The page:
"[...] a striking and very effective work, quite modern in style but with clear traditional roots. The delicate ending of the final Forest's Lullaby is quite stunning." —Terry Robbins, The WholeNote (April 2017)
performed on Classical period instruments
I. Fugue. Meditation on a snow-blanketed wilderness (opening)
II. Punctuated tranquility (middle)
III. Scherzo. Bustle behind a veil of calm (opening)
While snowshoeing in Algonquin Park during the dead of winter my wife and I experienced a remarkable tranquillity and solitude, a hushed landscape only occasionally punctuated by the taps, squeaks and croaks of woodpeckers, chickadees and ravens. The silence we encountered not only invited contemplation but also a heightened search for any traces of life. Upon closer inspection, the velvety layers of snow draped over fallen branches and tree trunks turned out to be littered with the tracks of deer, deer mice and moose. On our last day in the woods we came upon fresh moose scat and tracks which we followed, and to our delight, came upon a family of these forest giants contentedly munching on bark. They paid little heed to our gawking. The forest teems with life but one rarely experiences it directly.
The trek inspired me to explore the tensions between outer silence and inner excitement, and outer activity and inner tranquillity. An ensemble capable of the softest and most delicate of sounds—like a string quartet—seemed up to the task.
The first three movements proceed without break. A slow fugue introduces the work’s meditative mood. Conventional in its deployment of familiar fugal devices, culminating with a stretto climax, the final statement is delayed by a meandering series of suspension-laden Schubertian sighs. We get lost in the woods before finding our way.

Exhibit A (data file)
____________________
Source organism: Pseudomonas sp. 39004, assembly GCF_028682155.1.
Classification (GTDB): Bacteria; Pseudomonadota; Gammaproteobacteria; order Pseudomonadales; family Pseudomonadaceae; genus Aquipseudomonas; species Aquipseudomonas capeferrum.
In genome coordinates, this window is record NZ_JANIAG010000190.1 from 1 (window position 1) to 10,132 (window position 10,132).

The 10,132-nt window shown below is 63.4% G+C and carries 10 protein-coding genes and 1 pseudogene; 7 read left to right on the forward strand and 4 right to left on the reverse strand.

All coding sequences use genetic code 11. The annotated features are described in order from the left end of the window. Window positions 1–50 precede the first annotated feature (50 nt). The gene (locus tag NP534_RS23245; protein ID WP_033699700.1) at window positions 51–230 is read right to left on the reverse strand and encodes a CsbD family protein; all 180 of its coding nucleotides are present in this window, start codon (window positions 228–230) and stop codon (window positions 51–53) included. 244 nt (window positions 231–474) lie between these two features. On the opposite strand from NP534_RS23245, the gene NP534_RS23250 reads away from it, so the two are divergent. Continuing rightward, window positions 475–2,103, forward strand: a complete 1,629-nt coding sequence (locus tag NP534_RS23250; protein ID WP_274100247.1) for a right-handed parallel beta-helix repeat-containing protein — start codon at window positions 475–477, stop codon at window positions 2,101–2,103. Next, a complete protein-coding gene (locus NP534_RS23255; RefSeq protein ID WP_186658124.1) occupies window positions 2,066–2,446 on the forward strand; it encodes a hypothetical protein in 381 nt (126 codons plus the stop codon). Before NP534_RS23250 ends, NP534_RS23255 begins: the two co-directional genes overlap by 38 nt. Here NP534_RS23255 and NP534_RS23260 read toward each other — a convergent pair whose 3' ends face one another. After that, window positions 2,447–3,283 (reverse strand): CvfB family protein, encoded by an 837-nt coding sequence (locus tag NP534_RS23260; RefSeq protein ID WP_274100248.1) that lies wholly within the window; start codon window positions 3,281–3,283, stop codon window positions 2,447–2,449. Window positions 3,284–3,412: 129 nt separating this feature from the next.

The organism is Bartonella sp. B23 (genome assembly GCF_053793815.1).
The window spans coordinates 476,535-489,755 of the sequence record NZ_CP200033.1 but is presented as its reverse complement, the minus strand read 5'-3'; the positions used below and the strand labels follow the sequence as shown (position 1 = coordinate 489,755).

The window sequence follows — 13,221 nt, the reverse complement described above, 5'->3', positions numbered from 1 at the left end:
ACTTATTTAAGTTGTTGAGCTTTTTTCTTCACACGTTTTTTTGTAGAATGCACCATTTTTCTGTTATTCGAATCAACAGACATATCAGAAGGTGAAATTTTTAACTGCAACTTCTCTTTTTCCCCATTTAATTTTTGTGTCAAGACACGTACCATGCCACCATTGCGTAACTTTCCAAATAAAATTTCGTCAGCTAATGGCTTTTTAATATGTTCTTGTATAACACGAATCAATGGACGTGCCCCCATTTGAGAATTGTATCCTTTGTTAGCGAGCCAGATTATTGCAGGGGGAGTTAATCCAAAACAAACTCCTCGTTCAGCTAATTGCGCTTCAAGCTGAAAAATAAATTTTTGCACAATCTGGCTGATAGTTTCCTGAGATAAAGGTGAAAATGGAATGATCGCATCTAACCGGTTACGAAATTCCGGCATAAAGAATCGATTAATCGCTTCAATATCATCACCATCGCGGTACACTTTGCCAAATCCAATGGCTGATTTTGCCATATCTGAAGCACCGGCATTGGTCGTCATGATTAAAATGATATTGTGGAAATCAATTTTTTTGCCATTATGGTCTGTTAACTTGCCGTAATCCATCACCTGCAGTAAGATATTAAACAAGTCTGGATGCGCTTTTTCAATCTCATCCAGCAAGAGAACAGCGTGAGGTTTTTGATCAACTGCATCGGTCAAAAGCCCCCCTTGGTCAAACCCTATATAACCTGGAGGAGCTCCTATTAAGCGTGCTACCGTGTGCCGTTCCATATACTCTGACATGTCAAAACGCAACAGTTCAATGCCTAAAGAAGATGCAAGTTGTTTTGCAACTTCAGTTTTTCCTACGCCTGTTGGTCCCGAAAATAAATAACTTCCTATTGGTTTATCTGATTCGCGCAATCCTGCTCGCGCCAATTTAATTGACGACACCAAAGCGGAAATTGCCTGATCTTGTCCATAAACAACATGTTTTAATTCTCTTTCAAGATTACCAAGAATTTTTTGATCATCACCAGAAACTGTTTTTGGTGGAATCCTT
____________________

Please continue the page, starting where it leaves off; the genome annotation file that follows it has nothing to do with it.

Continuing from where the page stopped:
The second movement explores stasis, a surreal calm only occasionally interrupted by activity: the gentle rustling of dead, golden leaves, the call of a chickadee, the distant slow tapping of a woodpecker excavating for bugs.
The scherzo’s swirling effects, lively rhythms, heterophony, and an ostinato in 15/16 frequently at metrical odds with foreground melodies, represent the imagined life of the winter forest—imagined because one rarely actually sees or hears anything.
The quartet closes with a gentle lullaby whose mood echoes that of the first movement but without its contrapuntal complexity. Melodic fragments moving mostly by step derive from the clear song of the chickadee itself (a falling whole tone).
This piece was commissioned by Toronto’s Windermere String Quartet which performs on Classical period instruments whose distinct qualities I bore in mind while composing (without precluding performance on modern instruments): the subdued, airy quality of gut strings and the sparing use of vibrato, in particular. By incorporating a slow fugue I also paid tribute to the works with which my quartet would be performed at its premiere: Beethoven’s Op. 95 "Serioso" and Mendelssohn’s Op. 13, both of which incorporate fugato sections in their slow movements. —R.R.
Nov 6, 2016—Vaughan String Quartet
Munson Chapel, Azusa Pacific University School of Music (Azusa, CA)
Nov 5, 2016—Vaughan String Quartet
Loskota Recital Hall (San Gabriel, CA)
Jun 11, 2016—Windermere String Quartet, Open Tuning Festival
Christ the Saviour Russian Orthodox Cathedral (Toronto)
May 24, 2016—Vaughan String Quartet
Auditorium Mozart (Ivrea, Italy)
May 13-16, 2016—Vaughan String Quartet
Festival International de Musique Universitaire (Belfort, France)
Feb 21, 2016—Windermere String Quartet
St. Olave's Anglican Church (Toronto, ON)
Jan 30, 2016—Vaughan String Quartet
Holy Trinity Anglican Church (Edmonton, AB)
Nov 21, 2014—Windermere String Quartet, Toronto United Mennonite Church
Feb 16, 2014—Vaughan String Quartet
Robertson-Wesley United Church (Edmonton, AB)
Feb 1, 2014—Vaughan String Quartet
St Albert Chamber Music Recital Series (St Albert, AB)
May 24, 2013—Vaughan String Quartet, Muttart Hall (Edmonton, AB)
Nov 20, 2011—Windermere String Quartet
St Olave's Anglican Church (Toronto, ON)
"[...] a striking and very effective work, quite modern in style but with clear traditional roots. One gets the immediate impression that the quiet, wispy nature of the music is not only perfectly suited to the particular sounds that these period instruments produce but was also inspired by them [...] The delicate ending of the final Forest's Lullaby is quite stunning."
—Terry Robbins, The WholeNote, April 2017
"[...] begins with a measured fugal texture—more evocative of the fugues of the Romantics than Bach [...] with a long climax. Each movement explores an aspect of wintery stillness in nature. It's effective writing and definitely worth a listen."
—Kiersten van Vliet, La Scena Musicale, June 1, 2017
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